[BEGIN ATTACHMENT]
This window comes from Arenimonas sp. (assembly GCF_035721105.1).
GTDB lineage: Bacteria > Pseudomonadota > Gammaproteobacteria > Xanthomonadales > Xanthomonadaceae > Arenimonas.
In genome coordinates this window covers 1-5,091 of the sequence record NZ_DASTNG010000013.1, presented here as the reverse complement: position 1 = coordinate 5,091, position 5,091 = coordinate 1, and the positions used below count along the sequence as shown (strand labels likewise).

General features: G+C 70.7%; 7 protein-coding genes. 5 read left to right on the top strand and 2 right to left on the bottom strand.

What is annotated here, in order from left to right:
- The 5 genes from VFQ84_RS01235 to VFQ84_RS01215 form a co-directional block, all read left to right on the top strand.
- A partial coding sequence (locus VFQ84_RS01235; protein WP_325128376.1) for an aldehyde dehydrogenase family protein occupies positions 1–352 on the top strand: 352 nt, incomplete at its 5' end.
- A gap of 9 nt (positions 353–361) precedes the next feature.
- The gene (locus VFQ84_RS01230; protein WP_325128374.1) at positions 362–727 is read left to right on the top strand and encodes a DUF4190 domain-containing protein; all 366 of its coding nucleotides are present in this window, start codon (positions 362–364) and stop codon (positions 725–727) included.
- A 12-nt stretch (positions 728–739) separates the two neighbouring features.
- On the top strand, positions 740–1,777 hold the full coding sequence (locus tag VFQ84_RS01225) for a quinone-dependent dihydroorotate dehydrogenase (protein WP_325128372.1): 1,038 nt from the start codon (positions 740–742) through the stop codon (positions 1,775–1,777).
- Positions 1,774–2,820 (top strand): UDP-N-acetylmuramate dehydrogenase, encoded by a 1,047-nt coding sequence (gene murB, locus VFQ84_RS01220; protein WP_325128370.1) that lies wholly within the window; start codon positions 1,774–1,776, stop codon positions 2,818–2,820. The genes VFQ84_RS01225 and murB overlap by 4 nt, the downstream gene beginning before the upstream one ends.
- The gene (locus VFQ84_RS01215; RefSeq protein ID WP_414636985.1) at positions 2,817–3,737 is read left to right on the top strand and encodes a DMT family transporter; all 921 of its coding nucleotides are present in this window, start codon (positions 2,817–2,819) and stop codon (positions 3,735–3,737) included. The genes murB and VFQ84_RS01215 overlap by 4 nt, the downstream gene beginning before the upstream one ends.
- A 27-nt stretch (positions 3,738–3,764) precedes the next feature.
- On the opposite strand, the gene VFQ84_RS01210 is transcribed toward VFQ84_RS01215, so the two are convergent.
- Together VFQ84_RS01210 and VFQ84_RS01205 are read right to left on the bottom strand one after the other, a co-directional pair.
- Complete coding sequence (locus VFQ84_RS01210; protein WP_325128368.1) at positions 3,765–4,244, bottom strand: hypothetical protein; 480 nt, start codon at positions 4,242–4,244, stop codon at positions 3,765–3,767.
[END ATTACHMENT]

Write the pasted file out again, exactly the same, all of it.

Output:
This window comes from Arenimonas sp. (assembly GCF_035721105.1).
GTDB lineage: Bacteria > Pseudomonadota > Gammaproteobacteria > Xanthomonadales > Xanthomonadaceae > Arenimonas.
In genome coordinates this window covers 1-5,091 of the sequence record NZ_DASTNG010000013.1, presented here as the reverse complement: position 1 = coordinate 5,091, position 5,091 = coordinate 1, and the positions used below count along the sequence as shown (strand labels likewise).

General features: G+C 70.7%; 7 protein-coding genes. 5 read left to right on the top strand and 2 right to left on the bottom strand.

What is annotated here, in order from left to right:
- The 5 genes from VFQ84_RS01235 to VFQ84_RS01215 form a co-directional block, all read left to right on the top strand.
- A partial coding sequence (locus VFQ84_RS01235; protein WP_325128376.1) for an aldehyde dehydrogenase family protein occupies positions 1–352 on the top strand: 352 nt, incomplete at its 5' end.
- A gap of 9 nt (positions 353–361) precedes the next feature.
- The gene (locus VFQ84_RS01230; protein WP_325128374.1) at positions 362–727 is read left to right on the top strand and encodes a DUF4190 domain-containing protein; all 366 of its coding nucleotides are present in this window, start codon (positions 362–364) and stop codon (positions 725–727) included.
- A 12-nt stretch (positions 728–739) separates the two neighbouring features.
- On the top strand, positions 740–1,777 hold the full coding sequence (locus tag VFQ84_RS01225) for a quinone-dependent dihydroorotate dehydrogenase (protein WP_325128372.1): 1,038 nt from the start codon (positions 740–742) through the stop codon (positions 1,775–1,777).
- Positions 1,774–2,820 (top strand): UDP-N-acetylmuramate dehydrogenase, encoded by a 1,047-nt coding sequence (gene murB, locus VFQ84_RS01220; protein WP_325128370.1) that lies wholly within the window; start codon positions 1,774–1,776, stop codon positions 2,818–2,820. The genes VFQ84_RS01225 and murB overlap by 4 nt, the downstream gene beginning before the upstream one ends.
- The gene (locus VFQ84_RS01215; RefSeq protein ID WP_414636985.1) at positions 2,817–3,737 is read left to right on the top strand and encodes a DMT family transporter; all 921 of its coding nucleotides are present in this window, start codon (positions 2,817–2,819) and stop codon (positions 3,735–3,737) included. The genes murB and VFQ84_RS01215 overlap by 4 nt, the downstream gene beginning before the upstream one ends.
- A 27-nt stretch (positions 3,738–3,764) precedes the next feature.
- On the opposite strand, the gene VFQ84_RS01210 is transcribed toward VFQ84_RS01215, so the two are convergent.
- Together VFQ84_RS01210 and VFQ84_RS01205 are read right to left on the bottom strand one after the other, a co-directional pair.
- Complete coding sequence (locus VFQ84_RS01210; protein WP_325128368.1) at positions 3,765–4,244, bottom strand: hypothetical protein; 480 nt, start codon at positions 4,242–4,244, stop codon at positions 3,765–3,767.